About the Book:
Title: The Prospector’s Only Prospect
Author: Dani Collins
Page Length: 352
Publication Date: March 28, 2023
Publisher: Entangled Amara
Synopsis: After eight days in a cramped stagecoach, divorcée Marigold Davis already regrets her decision to come to Denver City to marry. She certainly didn’t realize she’d signed up for mosquitoes, mud, and scores of rough men eyeing her like a hot meal on a cold day. But with her life in Kansas all but incinerated, Marigold needs a husband. Even if she’s not the bride that gold prospector Virgil Gardner is expecting…
Virgil Gardner has a reputation as a grumpy hard-ass, and he’s fine with it. He’s also no fool—this is not the woman he agreed to marry. It takes a tough-as-nails woman to survive the harshness of a Rocky Mountain gold claim, and this whiskey-eyed, gentle beauty is certainly not the type. Now it’s just a matter of how quickly she’ll quit so he can find a wife who will stick. Someone who can care for the only thing he values even more than gold–his children.
But Marigold isn’t about to give in. Cramped in a one-room shack. Berry picking turned into a bear escape. Or cooking for an entire crew of bottomless pits. She’s got more grit than most. And just when Virgil starts to realize his replacement bride might be the treasure he’s been looking for, an unannounced guest arrives…to change everything.
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I loved this historical romance! It’s interesting and immersive, and it has unique and layered characters, especially Marigold and Virgil. The story is told from both of their perspectives, which really gives you a deeper look at their points of view. They have the best romance, and the book includes some of my favorite tropes
Set in Denver City in 1859, the story examines issues that were prevalent at the time, like voting rights, the rights of women, and the struggles of the gold mining industry, and shows how these issues affect different characters. Marigold, for example, is vilified because of her divorced status. She and others have fewer rights than many men. The author did a fantastic job of weaving history into the story, bringing the setting and characters to life.
Marigold is a divorcee tired of the stigma and shame that follows her. She is such a great character – strong, outspoken, and someone who tries to make the best out of a bad situation. Marigold is much stronger than she gives herself credit for, especially considering everything she faced in her divorce and in this book. From living in an unfinished cabin to fending off bears to taking care of three impetuous children and a cantankerous man, Marigold has her hands full.
Marigold’s failed marriage, divorce, and the aftermath deeply wounded her, much like Virgil’s marriage wounded him. His past explains so much about the man he is, and my heart broke for him so many times. Both characters have interesting and heartbreaking backstories, and both struggle to trust and love again. Plus, Virgil isn’t very vocal, and his expressions are often unreadable, so it’s difficult to know how he really feels. Luckily, Marigold breaks down his walls. The longer Marigold is with Virgil and his children, the more he opens up. I like how he slowly becomes more demonstrative and vulnerable. He falls in love not just with Marigold but with his children too.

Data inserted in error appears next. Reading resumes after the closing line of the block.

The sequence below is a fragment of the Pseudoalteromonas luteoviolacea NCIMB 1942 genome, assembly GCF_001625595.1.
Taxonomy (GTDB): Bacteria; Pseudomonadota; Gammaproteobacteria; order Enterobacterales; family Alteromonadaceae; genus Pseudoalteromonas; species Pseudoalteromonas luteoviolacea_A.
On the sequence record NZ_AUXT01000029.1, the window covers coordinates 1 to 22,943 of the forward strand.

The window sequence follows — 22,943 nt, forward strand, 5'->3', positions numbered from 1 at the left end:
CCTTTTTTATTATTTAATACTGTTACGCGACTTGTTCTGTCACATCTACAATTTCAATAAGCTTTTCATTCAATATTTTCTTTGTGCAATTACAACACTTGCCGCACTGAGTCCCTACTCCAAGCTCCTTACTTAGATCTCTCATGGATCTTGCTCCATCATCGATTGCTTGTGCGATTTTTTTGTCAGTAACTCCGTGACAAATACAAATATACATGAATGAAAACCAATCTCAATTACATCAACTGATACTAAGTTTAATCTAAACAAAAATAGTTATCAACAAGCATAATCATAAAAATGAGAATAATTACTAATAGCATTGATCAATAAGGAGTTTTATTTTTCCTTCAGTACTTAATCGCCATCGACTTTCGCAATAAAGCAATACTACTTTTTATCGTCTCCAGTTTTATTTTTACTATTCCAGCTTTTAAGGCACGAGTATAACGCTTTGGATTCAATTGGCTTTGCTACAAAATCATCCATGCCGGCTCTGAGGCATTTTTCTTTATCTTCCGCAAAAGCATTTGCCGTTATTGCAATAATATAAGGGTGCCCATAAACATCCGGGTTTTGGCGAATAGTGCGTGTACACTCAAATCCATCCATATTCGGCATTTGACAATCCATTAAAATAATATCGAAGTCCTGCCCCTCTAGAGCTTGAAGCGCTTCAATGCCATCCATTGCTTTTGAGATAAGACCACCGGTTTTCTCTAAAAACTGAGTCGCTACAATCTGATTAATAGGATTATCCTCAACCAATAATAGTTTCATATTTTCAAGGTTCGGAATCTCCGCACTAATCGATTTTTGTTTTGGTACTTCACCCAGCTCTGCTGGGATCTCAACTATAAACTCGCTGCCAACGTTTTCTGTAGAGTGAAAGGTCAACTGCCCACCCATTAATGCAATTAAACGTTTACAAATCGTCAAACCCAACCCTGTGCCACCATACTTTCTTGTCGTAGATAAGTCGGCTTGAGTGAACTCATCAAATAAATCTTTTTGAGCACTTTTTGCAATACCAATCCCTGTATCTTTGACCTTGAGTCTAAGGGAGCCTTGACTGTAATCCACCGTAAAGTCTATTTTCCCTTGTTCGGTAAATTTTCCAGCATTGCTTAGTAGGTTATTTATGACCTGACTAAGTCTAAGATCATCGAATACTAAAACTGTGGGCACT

And their romance! It’s so angsty and filled with sexual tension and longing, and I loved every second of it. Marigold and Virgil are such an unlikely pair, and after their not so meet cute, a romance between them seemed unlikely. However, everyone can see how these two feel about each other except themselves. It’s pretty comical how some of the other miners tease and torment Virgil. Their relationship has a ton of obstacles, but Marigold and Virgil are so great together. They have AMAZING chemistry, and I love the grumpy/sunshine vibes!
There is one character who appears later in the story, and as eager as I was to learn more about the person, she was so selfish. I have a feeling she’ll be the focus of the next book, and I’m dying to see a little groveling or redemption for how she treated a certain someone. And I adore the children. They bring a bit of lightness, happiness, and chaos to the story which is delightful. Virgil had an awkward and kind of strained relationship with his children, but again, Marigold’s influence was just what they needed. She is so kind and thoughtful, and she becomes the matriarch of this family and the entire mining community.
Speaking of community, what a fabulous found family Marigold finds! I adored the secondary characters, all of whom welcome Marigold into their fold. They are fun and generous and funny, and the ease they have with each other shows how close they are. They are a village, and it is so different from the world Marigold is from, where she learned a lot about being shunned, isolated, and abandoned. Here, she finds the community she never had but always longed for.
This was a wonderful historical romance, and I’m hoping this is a series so I can revisit these amazing characters and see who will find love next! Special thanks to NetGalley and Entangled Publishing for providing me with a copy of the book. All thoughts are my own.
- The romance.
- The found family.
- The historical context.
- The kids.
“How do you think I gained my education? By waiting for someone to decide what I need to know? The only thing you learn that way is that women are thought to have inferior minds to men.”
“You said you don’t abide liars, cheats, and thieves, and I—”
“You’re all of those things,” he cut in flatly. She dragged in a gasp that felt like fire and sat back in her chair, stung to her bones. “You lied when you said we didn’t love each other. You cheated me out of three days of marriage we could have already had. And you’ve stolen my heart.”
- mail-order bride
- found family